Council apology over Forest Gate’s Spotted Dog campaigners’ claim
PUBLISHED: 17:00 13 October 2012
Campaign group Save the Old Spotted Dog say they were told to stop leafleting outside Forest Gate station, prompting an apology from Newham Council.
Members wanting to preserve the Grade II listed pub in Upton Lane allege they were handing out A5 leaflets to passersby advertising a meeting at Durning Hall when a council enforcement officer told them to move on as they were not in a ‘designated area’.
Campaigners claim the officer could not clarify what constituted a ‘designated area’ and wrote to Newham Council about the incident.
Christine Lyons, a planning enforcement manager, replied in a letter which the group posted on their campaign blog www.savetheoldspotteddog.wordpress.com: “I understand there was an issue prior to this public meeting which left you and your group unhappy with the actions of this Council.
“It would seem that your campaigners were leafleting outside Forest Gate Station and received advice from the ‘law enforcement officer’ that you were to cease this activity immediately.
“I am unsure as to the reasoning behind this request but have been informed that this advice was incorrect.”
Ms Lyons said she spoke to the enforcement officer’s manager who apologised and the letter expressed support for the campaign to restore the 16th century pub - the oldest secular building in Newham - whose future is uncertain.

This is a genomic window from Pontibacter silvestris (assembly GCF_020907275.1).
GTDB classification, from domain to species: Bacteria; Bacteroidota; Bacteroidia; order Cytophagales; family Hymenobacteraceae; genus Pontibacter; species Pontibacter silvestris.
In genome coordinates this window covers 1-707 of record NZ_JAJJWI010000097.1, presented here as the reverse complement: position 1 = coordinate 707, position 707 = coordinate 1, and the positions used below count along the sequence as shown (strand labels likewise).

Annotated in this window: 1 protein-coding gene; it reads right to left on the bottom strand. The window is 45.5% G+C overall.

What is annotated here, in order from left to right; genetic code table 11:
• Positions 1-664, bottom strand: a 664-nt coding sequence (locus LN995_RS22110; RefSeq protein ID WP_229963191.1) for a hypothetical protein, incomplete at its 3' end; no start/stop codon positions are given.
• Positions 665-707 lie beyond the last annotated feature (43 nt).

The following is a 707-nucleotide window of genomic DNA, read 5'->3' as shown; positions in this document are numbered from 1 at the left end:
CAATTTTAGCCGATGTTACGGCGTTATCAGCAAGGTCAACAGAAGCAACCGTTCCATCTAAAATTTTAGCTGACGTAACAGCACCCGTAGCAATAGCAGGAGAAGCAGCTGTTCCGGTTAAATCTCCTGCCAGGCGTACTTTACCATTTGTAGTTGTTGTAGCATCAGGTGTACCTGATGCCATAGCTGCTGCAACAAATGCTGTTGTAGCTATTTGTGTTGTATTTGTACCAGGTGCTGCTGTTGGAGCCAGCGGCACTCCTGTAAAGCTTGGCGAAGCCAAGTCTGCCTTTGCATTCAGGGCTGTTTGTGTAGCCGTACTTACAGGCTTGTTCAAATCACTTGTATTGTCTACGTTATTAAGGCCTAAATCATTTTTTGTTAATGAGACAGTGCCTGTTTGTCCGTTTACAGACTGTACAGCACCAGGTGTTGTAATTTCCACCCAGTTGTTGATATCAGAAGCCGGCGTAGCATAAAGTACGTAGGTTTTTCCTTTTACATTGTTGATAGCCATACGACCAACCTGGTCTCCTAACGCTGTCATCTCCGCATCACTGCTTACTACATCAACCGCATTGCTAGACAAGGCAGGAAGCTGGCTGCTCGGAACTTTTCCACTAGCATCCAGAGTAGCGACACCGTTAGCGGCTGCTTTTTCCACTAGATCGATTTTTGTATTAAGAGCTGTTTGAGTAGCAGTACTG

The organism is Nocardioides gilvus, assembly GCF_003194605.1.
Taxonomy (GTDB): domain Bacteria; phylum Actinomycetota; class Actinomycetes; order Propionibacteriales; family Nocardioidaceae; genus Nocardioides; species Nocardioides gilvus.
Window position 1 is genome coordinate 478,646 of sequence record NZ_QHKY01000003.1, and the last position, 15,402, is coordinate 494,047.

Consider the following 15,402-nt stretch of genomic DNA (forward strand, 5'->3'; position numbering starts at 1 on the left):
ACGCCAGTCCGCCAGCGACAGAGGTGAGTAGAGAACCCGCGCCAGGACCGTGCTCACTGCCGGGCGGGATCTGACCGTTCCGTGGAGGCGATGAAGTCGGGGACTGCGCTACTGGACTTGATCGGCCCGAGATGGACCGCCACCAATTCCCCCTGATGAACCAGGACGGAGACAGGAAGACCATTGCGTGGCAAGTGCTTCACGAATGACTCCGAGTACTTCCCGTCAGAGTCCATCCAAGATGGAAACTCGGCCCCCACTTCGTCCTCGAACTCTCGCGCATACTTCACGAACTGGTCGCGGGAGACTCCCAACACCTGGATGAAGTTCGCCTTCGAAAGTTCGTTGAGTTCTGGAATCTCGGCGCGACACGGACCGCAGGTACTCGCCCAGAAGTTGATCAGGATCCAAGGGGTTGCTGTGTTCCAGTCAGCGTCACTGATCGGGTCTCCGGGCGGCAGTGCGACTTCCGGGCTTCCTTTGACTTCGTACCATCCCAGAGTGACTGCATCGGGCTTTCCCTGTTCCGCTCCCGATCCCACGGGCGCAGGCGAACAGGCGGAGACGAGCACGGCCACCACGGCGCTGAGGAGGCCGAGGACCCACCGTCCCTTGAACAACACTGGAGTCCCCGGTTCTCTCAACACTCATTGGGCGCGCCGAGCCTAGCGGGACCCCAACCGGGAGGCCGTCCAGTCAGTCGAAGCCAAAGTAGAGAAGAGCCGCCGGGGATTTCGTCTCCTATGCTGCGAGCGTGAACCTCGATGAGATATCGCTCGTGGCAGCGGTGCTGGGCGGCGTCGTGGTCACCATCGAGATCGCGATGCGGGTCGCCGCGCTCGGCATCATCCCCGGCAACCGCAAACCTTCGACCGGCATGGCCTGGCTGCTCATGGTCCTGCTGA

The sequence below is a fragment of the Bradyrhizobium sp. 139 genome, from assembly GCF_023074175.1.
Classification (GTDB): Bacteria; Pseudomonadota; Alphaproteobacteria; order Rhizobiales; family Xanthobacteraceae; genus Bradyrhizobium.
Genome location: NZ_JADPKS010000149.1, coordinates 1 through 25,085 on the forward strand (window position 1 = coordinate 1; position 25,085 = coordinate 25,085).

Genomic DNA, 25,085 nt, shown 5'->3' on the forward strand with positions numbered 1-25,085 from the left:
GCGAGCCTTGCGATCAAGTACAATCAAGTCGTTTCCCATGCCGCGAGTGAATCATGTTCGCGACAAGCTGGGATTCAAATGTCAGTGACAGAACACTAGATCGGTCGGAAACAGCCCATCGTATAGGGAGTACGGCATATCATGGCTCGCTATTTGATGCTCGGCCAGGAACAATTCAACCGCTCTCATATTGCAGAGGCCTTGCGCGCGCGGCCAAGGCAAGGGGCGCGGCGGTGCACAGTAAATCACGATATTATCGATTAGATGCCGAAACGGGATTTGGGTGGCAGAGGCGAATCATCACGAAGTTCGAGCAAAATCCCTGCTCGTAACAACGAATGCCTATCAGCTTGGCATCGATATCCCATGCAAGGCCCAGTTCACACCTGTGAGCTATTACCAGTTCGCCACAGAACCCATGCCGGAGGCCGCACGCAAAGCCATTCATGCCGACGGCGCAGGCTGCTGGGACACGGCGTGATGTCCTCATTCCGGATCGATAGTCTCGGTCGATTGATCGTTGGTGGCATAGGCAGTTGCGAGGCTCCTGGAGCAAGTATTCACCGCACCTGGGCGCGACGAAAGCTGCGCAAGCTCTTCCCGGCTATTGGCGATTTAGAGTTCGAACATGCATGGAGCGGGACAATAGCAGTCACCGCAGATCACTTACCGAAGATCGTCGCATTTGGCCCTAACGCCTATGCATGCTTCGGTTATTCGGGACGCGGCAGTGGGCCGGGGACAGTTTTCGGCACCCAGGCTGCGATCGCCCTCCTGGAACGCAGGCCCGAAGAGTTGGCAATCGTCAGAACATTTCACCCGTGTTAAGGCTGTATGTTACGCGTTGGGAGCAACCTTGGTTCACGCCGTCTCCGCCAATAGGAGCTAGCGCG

West Ham MP Lyn Brown and Ben Hull, from the council’s planning department, attended the meeting along with around 70 concerned campaigners.
Mark McGlunn, chair of the meeting, said: “We were looking for inspiration and reassurances from the council and the people there.
“Lyn Brown was very inspirational, everything we asked of her she said she’d try to do, and she came off like a breath of fresh air.”
Some members of the audience wanted to see the Spotted Dog Inn restored and reopened as a family pub and Mark pointed to the recent revamp of the Red Lion in Leytonstone as an example.
Others want it to be preserved as a heritage site or even turned into a permanent museum documenting the history of the area.
Mark said: “The thing the members of the campaign have in common is that we want to save the building and re-open it to the community.”